Physical Activity as Preventive Medicine & Other News of Note

Physical Inactivity Poses Greatest Health Risk to Americans (PhysOrg)

Speaking at APA’s 117th Annual Convention, Steven Blair, PED, called Americans’ physical inactivity “the biggest public health problem of the 21st century.”

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Research has shown approximately 25 percent to 35 percent of American adults are inactive, Blair said, meaning that they have sedentary jobs, no regular physical activity program and are generally inactive around the house or yard. “This amounts to 40 million to 50 million people exposed to the hazard of inactivity,” Blair said in an interview. “Given that these individuals are doubling their risk of developing numerous health conditions compared with those who are even moderately active and fit, we’re looking at a major public health problem”…More

Chinese Acupuncture Affects Brain’s Ability to Regulate Pain (ScienceDaily)

Using brain imaging, a University of Michigan study provides novel evidence that traditional Chinese acupuncture affects the brain’s long-term ability to regulate pain.

The results appear online ahead of print in the September Journal of NeuroImage.

In the study, researchers at the U-M Chronic Pain and Fatigue Research Center showed acupuncture increased the binding availability of mu-opoid receptors (MOR) in regions of the brain that process and dampen pain signals – specifically the cingulate, insula, caudate, thalamus and amygdala…More

DEET’s Nastiness Extends to Humans (US News & World Report)

DEET, the active ingredient in many bug repellents, doesn’t only cripple mosquitoes—it also meddles with mammals. A new study examining DEET’s effects on insects, mice and human proteins reports that the chemical interferes with a prominent central nervous system enzyme. This effect is magnified when exposure to DEET is combined with exposure to certain pesticides, researchers report online August 4 in BMC Biology.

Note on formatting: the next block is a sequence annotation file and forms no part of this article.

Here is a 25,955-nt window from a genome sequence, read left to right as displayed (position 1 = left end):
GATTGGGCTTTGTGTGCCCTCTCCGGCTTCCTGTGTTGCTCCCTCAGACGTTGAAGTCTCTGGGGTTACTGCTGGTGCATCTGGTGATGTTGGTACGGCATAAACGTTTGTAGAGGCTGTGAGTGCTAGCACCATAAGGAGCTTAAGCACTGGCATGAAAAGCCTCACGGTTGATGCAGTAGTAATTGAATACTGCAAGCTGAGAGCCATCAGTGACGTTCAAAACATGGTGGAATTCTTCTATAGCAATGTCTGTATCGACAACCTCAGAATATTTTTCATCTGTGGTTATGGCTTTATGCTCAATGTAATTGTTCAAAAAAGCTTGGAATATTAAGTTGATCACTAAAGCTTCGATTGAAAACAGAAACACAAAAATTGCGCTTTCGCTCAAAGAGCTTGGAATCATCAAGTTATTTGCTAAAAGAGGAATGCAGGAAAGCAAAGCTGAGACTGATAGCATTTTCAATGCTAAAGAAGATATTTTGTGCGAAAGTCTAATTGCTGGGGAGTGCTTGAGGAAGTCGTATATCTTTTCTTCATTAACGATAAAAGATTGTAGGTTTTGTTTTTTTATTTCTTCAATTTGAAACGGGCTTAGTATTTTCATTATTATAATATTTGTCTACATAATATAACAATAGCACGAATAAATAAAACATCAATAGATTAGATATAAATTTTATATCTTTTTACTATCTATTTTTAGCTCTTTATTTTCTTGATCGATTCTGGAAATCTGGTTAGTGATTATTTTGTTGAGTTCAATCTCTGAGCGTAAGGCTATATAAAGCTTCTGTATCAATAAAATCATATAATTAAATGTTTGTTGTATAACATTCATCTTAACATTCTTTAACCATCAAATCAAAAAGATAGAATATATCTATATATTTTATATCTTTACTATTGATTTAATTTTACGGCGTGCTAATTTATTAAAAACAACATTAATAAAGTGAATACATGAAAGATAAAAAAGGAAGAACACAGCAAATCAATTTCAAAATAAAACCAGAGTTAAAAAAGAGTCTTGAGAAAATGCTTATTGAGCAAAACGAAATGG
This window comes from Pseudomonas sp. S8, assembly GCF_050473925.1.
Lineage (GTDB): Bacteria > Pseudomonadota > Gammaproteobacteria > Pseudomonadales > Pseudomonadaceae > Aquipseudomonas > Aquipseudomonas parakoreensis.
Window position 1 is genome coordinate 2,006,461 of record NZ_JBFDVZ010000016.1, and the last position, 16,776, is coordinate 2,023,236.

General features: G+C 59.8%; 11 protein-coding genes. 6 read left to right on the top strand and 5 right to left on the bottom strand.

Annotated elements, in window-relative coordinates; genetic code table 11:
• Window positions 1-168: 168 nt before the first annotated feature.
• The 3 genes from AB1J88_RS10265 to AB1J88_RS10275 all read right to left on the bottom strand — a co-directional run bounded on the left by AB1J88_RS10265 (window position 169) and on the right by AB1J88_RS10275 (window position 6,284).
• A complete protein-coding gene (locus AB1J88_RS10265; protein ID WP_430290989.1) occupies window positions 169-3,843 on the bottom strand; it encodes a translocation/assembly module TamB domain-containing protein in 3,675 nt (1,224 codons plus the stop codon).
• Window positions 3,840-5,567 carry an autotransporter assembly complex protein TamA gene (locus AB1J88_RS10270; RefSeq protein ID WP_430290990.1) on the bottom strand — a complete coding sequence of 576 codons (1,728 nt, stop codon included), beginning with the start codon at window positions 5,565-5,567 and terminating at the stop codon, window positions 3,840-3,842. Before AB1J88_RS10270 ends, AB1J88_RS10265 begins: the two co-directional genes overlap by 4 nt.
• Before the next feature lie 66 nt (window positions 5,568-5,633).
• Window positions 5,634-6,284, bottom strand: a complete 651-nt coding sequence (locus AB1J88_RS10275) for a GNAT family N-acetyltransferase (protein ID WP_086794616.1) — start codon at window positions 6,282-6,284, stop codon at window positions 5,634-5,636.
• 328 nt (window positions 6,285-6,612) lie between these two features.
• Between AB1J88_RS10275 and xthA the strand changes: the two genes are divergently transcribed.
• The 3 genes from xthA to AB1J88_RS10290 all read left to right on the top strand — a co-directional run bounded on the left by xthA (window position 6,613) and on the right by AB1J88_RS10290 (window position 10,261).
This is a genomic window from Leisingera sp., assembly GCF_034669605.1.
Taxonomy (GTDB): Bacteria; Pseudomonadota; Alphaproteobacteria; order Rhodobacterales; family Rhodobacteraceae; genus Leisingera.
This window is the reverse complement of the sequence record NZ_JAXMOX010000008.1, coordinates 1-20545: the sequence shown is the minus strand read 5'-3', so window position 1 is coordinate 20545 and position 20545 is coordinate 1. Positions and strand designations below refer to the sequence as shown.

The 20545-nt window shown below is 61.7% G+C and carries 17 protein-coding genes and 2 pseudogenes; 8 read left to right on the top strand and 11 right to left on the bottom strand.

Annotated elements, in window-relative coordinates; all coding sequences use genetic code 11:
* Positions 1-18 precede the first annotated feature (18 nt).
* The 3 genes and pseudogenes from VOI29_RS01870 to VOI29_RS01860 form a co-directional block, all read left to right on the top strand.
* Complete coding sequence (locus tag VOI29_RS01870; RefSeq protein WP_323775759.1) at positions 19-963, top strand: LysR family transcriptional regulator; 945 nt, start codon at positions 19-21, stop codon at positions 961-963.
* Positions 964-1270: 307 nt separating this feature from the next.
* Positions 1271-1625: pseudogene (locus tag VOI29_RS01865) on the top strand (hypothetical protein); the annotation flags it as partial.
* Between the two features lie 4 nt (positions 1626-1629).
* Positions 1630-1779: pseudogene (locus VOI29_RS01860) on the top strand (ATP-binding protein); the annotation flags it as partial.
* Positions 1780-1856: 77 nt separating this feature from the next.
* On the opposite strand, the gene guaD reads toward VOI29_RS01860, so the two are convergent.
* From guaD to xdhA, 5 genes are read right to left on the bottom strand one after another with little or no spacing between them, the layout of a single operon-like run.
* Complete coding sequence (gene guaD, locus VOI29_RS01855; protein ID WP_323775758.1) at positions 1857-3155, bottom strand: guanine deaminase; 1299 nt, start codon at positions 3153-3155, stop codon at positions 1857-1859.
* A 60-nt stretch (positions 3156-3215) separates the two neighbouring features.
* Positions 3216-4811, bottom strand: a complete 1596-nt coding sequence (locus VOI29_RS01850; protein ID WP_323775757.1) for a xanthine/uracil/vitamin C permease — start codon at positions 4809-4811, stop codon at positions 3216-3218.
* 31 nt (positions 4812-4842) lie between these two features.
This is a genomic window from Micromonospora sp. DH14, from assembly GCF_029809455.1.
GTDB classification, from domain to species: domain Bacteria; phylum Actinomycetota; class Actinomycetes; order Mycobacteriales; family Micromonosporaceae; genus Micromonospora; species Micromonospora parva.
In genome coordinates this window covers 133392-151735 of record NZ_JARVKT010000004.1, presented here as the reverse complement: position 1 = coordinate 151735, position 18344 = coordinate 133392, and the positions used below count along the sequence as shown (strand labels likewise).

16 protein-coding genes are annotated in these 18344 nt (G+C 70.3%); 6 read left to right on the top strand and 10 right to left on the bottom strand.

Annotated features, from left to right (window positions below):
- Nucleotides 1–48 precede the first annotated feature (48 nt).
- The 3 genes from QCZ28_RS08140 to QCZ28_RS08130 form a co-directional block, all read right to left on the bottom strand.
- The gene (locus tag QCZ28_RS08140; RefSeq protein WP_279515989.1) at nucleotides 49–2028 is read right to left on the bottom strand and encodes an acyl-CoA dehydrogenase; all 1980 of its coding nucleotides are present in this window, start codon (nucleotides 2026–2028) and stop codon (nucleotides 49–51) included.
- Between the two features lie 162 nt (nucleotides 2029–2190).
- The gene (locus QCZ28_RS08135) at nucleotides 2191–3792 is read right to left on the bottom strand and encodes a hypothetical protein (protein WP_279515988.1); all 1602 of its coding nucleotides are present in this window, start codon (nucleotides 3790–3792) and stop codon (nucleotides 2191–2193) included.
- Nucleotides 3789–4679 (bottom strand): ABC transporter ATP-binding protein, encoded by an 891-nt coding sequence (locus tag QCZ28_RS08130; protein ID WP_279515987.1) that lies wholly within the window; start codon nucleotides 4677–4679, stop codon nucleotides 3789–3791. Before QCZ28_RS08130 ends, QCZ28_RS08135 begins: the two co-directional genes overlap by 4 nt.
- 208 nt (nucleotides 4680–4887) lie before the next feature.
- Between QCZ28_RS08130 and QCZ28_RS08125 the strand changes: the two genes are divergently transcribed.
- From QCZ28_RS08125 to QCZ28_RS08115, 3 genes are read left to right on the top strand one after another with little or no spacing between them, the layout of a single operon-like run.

The results are consistent with previous studies, says Bahie Abou-Donia of the Duke University Medical Center in Durham, N.C, who was not involved in the new work.

“DEET is a good chemical for protection against insects,” he says. “But prolonged exposure results in neurological damage, and this is enhanced by other chemicals and medications”…More

“No Doubt” Sunbeds Cause Cancer (BBC)

There is no doubt using a sunbed or sunlamp will raise the risk of skin cancer, say international experts.

Previously, the International Agency for Research on Cancer (IARC) assessed sunbeds and sunlamps as “probably carcinogenic to humans.”

But it now says their use is definitively “carcinogenic to humans.”

Campaigners believe the move, announced in the journal Lancet Oncology, will increase pressure for tighter industry regulation of sunbed use.

The new assessment puts sunbed use on a par with smoking or exposure to asbestos…More

Another Source of Phthalate Exposure: Pills (

A new study finds that a single tablet of an over-the-counter medication can raise the levels of phthalates in the body by 100 fold before being quickly eliminated.

The protective layer that coats the outside of drug capsules contains enough of a phthalate to drive levels in those taking the drugs above the daily intake limits designated by food regulatory agencies in Europe.

While the phthalate and its breakdown products leave the body within one to three days, longterm use could keep their levels elevated and raise the risk of health effects associated with the endocrine disruptors. Taking phthalates out of medicines would limit exposure, say the study’s authors…More

Optimism Appears to Lower Women’s Risk of Death, Heart Disease (ScienceDaily)

Optimistic women have a lower risk of developing heart disease or dying from any cause compared to pessimistic women, according to research reported in Circulation: Journal of the American Heart Association.

Researchers also reported that women with a high degree of cynical hostility — harboring hostile thoughts toward others or having a general mistrust of people — were at higher risk of dying; however, their risk of developing heart disease was not altered.

“As a physician, I’d like to see people try to reduce their negativity in general,” said Hilary A. Tindle, M.D., M.P.H., lead author of the study and assistant professor of medicine at the University of Pittsburgh. “The majority of evidence suggests that sustained, high degrees of negativity are hazardous to health”…More

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Published by The Verigin Dental Health Team

A humanistic, holistic dental practice in Northern California, providing integrative, biological, mercury-free dentistry

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